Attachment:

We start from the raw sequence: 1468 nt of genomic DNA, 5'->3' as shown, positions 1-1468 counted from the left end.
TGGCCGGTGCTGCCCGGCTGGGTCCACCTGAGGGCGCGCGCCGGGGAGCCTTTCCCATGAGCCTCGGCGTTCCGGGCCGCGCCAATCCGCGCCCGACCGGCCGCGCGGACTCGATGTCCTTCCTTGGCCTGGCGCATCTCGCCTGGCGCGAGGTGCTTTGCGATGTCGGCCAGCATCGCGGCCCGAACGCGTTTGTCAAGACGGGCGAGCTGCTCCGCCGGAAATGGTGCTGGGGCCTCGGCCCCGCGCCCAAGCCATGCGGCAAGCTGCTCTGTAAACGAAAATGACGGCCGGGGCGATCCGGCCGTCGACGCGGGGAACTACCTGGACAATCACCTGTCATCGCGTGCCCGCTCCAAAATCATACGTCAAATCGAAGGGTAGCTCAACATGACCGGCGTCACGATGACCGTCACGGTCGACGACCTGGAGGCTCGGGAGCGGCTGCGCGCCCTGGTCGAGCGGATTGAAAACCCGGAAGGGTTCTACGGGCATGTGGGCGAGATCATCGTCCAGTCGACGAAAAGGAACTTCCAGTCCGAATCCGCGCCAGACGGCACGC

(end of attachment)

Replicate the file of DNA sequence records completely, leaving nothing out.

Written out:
We start from the raw sequence: 1468 nt of genomic DNA, 5'->3' as shown, positions 1-1468 counted from the left end.
TGGCCGGTGCTGCCCGGCTGGGTCCACCTGAGGGCGCGCGCCGGGGAGCCTTTCCCATGAGCCTCGGCGTTCCGGGCCGCGCCAATCCGCGCCCGACCGGCCGCGCGGACTCGATGTCCTTCCTTGGCCTGGCGCATCTCGCCTGGCGCGAGGTGCTTTGCGATGTCGGCCAGCATCGCGGCCCGAACGCGTTTGTCAAGACGGGCGAGCTGCTCCGCCGGAAATGGTGCTGGGGCCTCGGCCCCGCGCCCAAGCCATGCGGCAAGCTGCTCTGTAAACGAAAATGACGGCCGGGGCGATCCGGCCGTCGACGCGGGGAACTACCTGGACAATCACCTGTCATCGCGTGCCCGCTCCAAAATCATACGTCAAATCGAAGGGTAGCTCAACATGACCGGCGTCACGATGACCGTCACGGTCGACGACCTGGAGGCTCGGGAGCGGCTGCGCGCCCTGGTCGAGCGGATTGAAAACCCGGAAGGGTTCTACGGGCATGTGGGCGAGATCATCGTCCAGTCGACGAAAAGGAACTTCCAGTCCGAATCCGCGCCAGACGGCACGC